There is an emerging consensus that the current slowdown is structural and there is a slump across the globe. But if the Modi government does not tackle this slump and make efforts to reduce the hardships of people, then public discontent will catch up. To maintain his trust among the citizens, Modi must make sure that the efforts of his government on economy are seen positively.


Also read: LIC put Rs 10.7 lakh cr in PSUs under Modi, almost same as investments in 6 decades to 2014


Economic issues don’t yet have a constituency in electoral matrix, and GDP is just a three-letter word

Shankkar Aiyar
Political economy analyst and Author of Aadhaar: A Biometric History of India’s 12 Digit Revolution & Accidental India

The short answer to the question asked is, no. The long answer is shine and beauty lie in the eye of the beholder, which in this case is the voter. The slowdown in sectors, especially real estate and automobiles, has been visible for more than four quarters now. The GDP growth rate has been sliding since the last three quarters. Corporate profitability and government revenues have been under strain for over a year and agricultural distress, despite bumper crops, has left half the workforce earning only 14 per cent of the national income.

However, none of these issues affected Narendra Modi and the BJP in the 2019 Lok Sabha elections. In fact, they seem to have worked in favour of Modi’s decisive leadership pitch. It is important to understand that Modi and the BJP have won more seats than any other political party in three decades. Every major metro was swept by a BJP alliance. Just look at the exodus of people from the Congress and other parties to the BJP; the quip in Mumbai is that every subedar worth the vote has migrated. It doesn’t look like slower economic growth has stopped the emigration of politicos to the BJP and it doesn’t seem like it will dent outcomes in the three state assembly polls due this year.

Every prime minister who pushed reforms from P.V. Narasimha Rao to Atal Bihari Vajpayee lost elections. Chief ministers who induced structural changes lost polls. The fact is that economic issues don’t yet have a constituency in the electoral matrix. And GDP is just a three-letter word.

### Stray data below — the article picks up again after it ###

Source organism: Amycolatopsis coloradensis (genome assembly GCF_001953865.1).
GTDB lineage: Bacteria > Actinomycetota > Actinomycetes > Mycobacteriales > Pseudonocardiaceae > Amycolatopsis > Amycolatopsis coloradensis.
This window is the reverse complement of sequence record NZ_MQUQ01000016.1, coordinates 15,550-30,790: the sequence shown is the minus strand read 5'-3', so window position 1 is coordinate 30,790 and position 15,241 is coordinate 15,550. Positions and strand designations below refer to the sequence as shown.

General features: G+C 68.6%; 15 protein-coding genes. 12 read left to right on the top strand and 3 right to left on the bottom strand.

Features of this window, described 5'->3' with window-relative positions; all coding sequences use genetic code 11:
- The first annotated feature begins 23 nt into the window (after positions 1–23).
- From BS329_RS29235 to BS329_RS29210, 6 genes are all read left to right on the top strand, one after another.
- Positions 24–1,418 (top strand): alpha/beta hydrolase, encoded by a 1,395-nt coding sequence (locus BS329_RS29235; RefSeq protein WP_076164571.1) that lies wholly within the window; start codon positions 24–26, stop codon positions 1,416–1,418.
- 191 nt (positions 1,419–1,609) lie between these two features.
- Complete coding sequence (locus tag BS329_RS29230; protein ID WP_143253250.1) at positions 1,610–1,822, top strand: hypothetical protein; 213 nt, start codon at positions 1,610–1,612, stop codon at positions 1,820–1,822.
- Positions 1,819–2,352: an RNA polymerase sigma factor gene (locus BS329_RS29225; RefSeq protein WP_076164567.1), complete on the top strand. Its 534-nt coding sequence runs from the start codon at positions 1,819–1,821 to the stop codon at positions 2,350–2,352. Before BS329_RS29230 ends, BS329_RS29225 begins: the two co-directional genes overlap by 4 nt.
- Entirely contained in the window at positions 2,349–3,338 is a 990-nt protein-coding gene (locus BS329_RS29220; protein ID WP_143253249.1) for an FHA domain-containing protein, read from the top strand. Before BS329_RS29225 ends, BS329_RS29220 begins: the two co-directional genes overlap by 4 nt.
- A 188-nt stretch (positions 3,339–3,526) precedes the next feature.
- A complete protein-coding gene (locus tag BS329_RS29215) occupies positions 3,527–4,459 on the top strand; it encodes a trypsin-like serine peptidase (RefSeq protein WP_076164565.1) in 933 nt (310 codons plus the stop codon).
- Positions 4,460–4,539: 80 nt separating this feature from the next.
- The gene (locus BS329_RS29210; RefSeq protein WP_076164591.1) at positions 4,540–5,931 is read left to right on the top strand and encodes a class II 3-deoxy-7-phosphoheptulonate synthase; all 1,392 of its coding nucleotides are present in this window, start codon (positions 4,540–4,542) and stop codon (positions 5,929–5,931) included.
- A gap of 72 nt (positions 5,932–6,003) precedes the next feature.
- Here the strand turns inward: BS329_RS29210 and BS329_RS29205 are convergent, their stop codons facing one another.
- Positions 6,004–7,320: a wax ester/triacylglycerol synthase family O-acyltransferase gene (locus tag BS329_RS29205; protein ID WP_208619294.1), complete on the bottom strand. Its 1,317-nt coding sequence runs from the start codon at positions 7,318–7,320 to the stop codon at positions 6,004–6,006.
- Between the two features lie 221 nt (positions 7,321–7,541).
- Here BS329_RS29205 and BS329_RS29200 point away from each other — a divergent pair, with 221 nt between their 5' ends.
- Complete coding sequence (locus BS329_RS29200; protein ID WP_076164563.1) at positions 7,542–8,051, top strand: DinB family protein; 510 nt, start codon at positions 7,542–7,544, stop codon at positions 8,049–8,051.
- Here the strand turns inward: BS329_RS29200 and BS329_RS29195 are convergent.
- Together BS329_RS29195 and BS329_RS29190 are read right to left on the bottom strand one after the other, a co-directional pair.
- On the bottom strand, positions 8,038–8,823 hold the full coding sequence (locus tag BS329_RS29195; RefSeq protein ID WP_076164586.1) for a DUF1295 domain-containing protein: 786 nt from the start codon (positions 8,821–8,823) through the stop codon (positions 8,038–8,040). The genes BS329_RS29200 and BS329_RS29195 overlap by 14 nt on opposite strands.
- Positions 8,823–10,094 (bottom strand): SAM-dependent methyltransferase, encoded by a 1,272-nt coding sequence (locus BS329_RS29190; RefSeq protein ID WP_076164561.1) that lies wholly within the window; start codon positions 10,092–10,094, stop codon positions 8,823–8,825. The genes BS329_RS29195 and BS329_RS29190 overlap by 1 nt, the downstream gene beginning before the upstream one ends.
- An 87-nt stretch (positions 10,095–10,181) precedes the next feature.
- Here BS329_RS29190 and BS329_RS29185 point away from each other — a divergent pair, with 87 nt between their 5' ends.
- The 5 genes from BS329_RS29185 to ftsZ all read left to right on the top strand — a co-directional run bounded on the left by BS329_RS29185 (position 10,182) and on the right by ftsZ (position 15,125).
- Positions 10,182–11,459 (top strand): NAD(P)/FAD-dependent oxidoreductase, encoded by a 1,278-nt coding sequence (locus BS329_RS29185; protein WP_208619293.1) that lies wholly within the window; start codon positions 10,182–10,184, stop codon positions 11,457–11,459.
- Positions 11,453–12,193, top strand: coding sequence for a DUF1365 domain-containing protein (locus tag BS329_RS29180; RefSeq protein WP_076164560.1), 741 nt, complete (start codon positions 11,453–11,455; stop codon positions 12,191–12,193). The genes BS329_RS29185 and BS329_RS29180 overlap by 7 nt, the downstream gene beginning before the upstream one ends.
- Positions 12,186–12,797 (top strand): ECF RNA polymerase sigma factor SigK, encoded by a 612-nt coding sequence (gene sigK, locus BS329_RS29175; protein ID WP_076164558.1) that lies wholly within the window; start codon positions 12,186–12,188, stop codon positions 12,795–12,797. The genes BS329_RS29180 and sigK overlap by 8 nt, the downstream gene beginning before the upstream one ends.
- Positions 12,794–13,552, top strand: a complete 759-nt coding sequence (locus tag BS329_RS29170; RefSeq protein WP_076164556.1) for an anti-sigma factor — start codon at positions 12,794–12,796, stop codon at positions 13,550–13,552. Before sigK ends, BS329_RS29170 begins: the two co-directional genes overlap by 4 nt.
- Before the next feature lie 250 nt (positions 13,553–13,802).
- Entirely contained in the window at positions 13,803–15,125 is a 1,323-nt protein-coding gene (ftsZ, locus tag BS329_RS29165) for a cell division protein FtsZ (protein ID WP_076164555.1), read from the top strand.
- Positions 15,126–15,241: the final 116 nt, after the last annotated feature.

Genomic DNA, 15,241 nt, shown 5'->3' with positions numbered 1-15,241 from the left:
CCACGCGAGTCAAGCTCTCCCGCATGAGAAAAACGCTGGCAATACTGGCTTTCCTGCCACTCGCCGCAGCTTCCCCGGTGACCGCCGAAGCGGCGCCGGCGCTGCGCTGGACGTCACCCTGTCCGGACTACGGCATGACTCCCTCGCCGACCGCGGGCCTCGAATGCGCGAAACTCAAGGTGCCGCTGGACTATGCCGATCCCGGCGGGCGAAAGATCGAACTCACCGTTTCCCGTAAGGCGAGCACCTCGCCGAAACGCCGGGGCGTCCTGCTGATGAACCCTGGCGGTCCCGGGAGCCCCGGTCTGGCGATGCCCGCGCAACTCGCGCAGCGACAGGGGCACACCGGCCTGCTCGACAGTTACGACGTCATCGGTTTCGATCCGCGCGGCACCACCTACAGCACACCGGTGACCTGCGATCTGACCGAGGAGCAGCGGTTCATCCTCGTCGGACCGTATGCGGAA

The moment PM Modi says there is a problem in economy, he will be admitting his failure

Shivam Vij
Contributing editor, ThePrint

Since Narendra Modi’s return to power, he has offered some platitudes on the economy. India will be a $5-trillion economy by 2024, he promises, and has said the government stands with wealth creators. Except for these platitudes, Modi has absolutely nothing else to say about the economy amid a crippling slowdown.

Modi is silent on the economy like he stays silent on lynchings. Like lynchings, he will speak on the economy when it’s too late. Some more meaningless platitudes.

Modi won’t acknowledge the economic slowdown. But the moment he does, the economic slowdown story will acquire a certain legitimacy that it does not right now. As of now, the economic meltdown sounds like a few rich people making noises, liberals and opposition trying to score points, and the dismay of a few unhappy people who’ve lost jobs here and there. The moment the Prime Minister of the country says there is a problem, he will be admitting his failure. That’s when the economic slowdown will start affecting his image.